Corporate sustainability is now regarded as deeply intrinsic to the long-term success of a business. In fact, KPMG’s most recent CEO Outlook found that CEOs rank climate change risk amongst the top three challenges to growth, while 30% are planning to invest more than 10 percent of their revenues in becoming more sustainable. But in the race to ensure greener credentials, how well do businesses understand the complete sustainability picture?

When we talk about sustainability, we tend to place a lot of emphasis on the need to reduce carbon emissions. After all, carbon net zero has become the rallying cry of governments around the world, against a backdrop of stringent targets and timelines. This has led to the reduction of fuel combustion from transport becoming a top priority for businesses, alongside purchased electricity and steam. However, while these emissions do fall under the Scope 1 and 2 umbrella of the Greenhouse Gas (GHG) Protocol, they are highly obvious in nature and unlikely to be missed. A laser focus on just a small piece of the puzzle may be blinding businesses to a much bigger picture, which is why supply chain planners must now take a broader view of sustainability.

Out of sight, out of mind?

Sustainability in the supply chain sector can be compared to an iceberg. Scope 1 and 2 emissions only account for around 20% – forming the iceberg’s tip. A much more substantial section, covering Scope 3 emissions, forms the remaining 80% of the iceberg, hidden under the water and out of obvious sight. The impacts of Scope 3 are much more tightly interlinked with elements of the wider supply chain, including purchased goods and services, business travel, waste disposal and transportation and distribution.

Scope 3 emissions occur along the value chain and are – by nature – outside of a business’s direct control. This could well be why the ‘hidden 80%’ is quietly escaping the radar of organisations. Worryingly, a recent survey reveals that one-third of companies are claiming to be measuring supply chain sustainability, but less than half of them are factoring in Scope 3 emissions. For supply chain planners, it’s time to address this oversight – but they will first need claim their rightful place at the table. Currently, 80% of supply chain managers report having little to no involvement in planning for sustainability, or even being unaware of their corporate strategy for it.

The supply chain covers the flow of goods for source to customer, as does all the associated environmental impacts. Therefore, planners need transparency across the entire network to make better sustainability decisions. Stepping back to take in the bigger picture will enable thinking to extend far beyond emissions, instead including levels of water usage, rare raw material consumption and renewable energy and materials.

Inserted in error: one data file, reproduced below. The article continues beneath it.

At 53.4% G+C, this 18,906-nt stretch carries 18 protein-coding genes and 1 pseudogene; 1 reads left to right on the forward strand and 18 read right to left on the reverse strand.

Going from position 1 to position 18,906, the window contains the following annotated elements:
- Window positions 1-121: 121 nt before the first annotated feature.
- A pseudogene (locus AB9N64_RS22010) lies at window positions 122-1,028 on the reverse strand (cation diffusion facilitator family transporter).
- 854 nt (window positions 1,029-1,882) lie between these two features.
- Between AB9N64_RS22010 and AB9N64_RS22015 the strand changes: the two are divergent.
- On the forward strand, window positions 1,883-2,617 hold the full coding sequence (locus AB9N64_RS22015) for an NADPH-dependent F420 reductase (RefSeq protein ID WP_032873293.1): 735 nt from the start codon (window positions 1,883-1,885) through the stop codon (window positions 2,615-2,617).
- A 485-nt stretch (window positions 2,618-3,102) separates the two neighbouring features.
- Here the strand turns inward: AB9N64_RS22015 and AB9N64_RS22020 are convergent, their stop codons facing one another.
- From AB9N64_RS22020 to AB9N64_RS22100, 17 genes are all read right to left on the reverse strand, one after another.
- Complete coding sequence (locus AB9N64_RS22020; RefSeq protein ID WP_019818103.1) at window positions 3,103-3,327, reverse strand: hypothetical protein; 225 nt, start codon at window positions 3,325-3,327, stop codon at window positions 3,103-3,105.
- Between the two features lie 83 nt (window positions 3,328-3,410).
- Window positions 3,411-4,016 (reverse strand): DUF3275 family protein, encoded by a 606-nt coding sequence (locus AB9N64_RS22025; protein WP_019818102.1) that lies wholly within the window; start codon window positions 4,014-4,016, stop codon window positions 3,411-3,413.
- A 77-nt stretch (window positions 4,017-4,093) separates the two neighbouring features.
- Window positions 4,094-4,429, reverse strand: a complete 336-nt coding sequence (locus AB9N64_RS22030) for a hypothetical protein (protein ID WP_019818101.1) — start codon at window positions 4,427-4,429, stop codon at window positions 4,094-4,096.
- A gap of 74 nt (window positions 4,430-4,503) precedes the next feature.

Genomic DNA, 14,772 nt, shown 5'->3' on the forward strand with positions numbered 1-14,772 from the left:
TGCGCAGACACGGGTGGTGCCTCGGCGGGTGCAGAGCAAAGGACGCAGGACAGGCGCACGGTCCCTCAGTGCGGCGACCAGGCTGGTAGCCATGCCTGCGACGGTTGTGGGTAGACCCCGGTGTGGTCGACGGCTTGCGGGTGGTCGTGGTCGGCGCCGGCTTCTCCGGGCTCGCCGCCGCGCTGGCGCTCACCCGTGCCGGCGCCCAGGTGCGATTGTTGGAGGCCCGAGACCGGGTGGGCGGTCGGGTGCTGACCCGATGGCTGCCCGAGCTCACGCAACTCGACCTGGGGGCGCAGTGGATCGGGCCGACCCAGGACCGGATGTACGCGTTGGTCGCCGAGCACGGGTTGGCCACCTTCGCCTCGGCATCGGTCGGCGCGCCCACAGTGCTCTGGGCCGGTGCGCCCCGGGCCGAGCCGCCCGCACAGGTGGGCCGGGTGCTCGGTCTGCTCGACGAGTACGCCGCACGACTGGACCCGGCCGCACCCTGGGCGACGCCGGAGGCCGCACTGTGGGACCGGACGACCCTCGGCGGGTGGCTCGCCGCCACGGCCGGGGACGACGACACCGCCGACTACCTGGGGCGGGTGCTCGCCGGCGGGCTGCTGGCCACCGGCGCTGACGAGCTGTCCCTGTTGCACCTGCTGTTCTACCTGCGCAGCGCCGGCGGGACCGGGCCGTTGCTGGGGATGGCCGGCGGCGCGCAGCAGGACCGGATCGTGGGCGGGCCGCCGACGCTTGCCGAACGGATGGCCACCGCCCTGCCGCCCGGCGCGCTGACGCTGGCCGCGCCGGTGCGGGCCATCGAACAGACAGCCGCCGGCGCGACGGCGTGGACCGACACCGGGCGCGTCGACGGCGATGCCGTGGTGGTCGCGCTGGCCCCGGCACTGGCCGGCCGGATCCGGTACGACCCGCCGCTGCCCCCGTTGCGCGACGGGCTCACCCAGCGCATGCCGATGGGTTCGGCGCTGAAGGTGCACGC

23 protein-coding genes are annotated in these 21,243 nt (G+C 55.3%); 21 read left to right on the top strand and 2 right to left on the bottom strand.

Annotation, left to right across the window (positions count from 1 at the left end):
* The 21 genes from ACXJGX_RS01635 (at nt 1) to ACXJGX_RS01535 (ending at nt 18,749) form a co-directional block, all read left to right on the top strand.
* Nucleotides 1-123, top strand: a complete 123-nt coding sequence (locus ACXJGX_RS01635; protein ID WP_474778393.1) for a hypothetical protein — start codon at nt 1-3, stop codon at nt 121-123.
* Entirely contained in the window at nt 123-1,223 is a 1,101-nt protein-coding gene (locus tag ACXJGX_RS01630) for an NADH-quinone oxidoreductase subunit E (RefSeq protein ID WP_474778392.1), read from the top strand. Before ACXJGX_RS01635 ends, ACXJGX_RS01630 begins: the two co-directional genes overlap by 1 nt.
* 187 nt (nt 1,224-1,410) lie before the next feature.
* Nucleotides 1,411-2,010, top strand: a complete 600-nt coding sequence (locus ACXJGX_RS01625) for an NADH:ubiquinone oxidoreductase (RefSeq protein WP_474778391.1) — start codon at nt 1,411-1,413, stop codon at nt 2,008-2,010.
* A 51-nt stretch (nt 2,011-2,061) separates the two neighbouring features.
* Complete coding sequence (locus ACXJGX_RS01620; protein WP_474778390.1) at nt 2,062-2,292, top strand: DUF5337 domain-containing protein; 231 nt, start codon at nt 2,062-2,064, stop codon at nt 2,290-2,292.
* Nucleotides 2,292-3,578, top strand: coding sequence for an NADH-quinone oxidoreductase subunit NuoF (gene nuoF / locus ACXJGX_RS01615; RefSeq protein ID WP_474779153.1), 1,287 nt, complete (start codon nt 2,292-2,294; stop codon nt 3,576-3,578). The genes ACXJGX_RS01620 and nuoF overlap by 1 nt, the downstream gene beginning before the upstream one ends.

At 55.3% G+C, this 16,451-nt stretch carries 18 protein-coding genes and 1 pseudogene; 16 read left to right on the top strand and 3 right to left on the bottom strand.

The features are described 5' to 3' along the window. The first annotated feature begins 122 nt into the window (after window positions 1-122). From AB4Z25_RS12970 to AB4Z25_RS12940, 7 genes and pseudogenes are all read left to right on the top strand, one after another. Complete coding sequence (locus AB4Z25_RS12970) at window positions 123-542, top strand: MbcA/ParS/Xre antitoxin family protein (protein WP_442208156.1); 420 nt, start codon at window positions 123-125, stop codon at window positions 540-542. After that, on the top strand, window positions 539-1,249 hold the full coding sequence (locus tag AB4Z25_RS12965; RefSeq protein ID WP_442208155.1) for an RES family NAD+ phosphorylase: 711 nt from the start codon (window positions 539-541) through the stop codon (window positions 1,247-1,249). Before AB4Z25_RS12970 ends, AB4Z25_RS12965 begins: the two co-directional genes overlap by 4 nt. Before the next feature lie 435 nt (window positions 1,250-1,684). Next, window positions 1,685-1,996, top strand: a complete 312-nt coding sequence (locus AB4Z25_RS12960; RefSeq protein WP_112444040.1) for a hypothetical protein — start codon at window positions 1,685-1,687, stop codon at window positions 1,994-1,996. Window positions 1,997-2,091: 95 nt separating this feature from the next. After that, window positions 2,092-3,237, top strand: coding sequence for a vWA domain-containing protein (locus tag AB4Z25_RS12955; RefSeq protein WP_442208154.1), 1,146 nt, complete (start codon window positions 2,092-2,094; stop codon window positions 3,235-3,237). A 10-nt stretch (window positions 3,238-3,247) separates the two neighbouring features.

Furthermore, supply chain planners must find their voice at the top table and take a pivotal role in educating key members of the board, so that a broad range of targeted sustainability objectives can be met as part of a wider strategy.

Proactive planning using tech

Once awareness has been increased, sustainability must then become embedded into everyday supply chain planning, otherwise efforts to improve can easily be counteracted by poor daily decisions. Without proper planning and control, the complete system can fall in on itself, rendering all efforts inefficient, costly, and wasteful. 

Technology is the enabler to efficient planning. Modern supply chain tech solutions leverage a holistic approach, helping to collapse silos to nurture strong enterprise-wide collaboration. Data is harmonised to deliver real-time insights and simulate events for an agile response, helping to ensure visibility for the whole breadth of operations. Crucially, these digital solutions can be applied against Scope 3 emissions, enabling planners to evaluate the supply chain for improvement areas and align with organisational goals.

Effective planning and identification of opportunities has already seen successful for some well-known businesses, including Carlsberg Marston’s Brewing Company. The UK brewer undertook in-depth assessments into its emissions across the entire value chain, in order to set science-based targets in alignment with the 2017 Paris Climate Agreement. This included leveraging technology to collect data on its Scope 3 emissions, with a more recent analysis including primary data from suppliers covering its value chain from raw materials to point of sale. This has enabled them to set and work towards meaningful targets that fully incorporate the entirety of the iceberg, from Scope 1 to Scope 3.

Towards a more sustainable supply chain

Supply chains are the lifeblood of most businesses today, but they are also in service of humanity. This means that sustainable planning can no longer be a ‘nice to have’. Fortunately, more businesses than ever are now taking ownership of their Environmental, Social and Governance (ESG) responsibilities. But to realise their goal of developing the truly sustainable supply chains of the future, planners will need the help of technology.

Innovative digital solutions that utilise machine learning (ML) and artificial intelligence (AI) are already playing a key role in empowering supply chain planners to turn corporate commitments into tangible action. Crucially, this technology helps to place Scope 3 emissions on an equal footing with Scopes 1 and 2, enabling sustainability objectives to be incorporated throughout the wider value chain. This, in turn, strengthens the efficiency of the supply chain, increasing the likelihood of its ongoing growth over the years ahead. In the here and now, however, the first crucial step towards a sustainable supply chain is to remember the iceberg and take a broader view.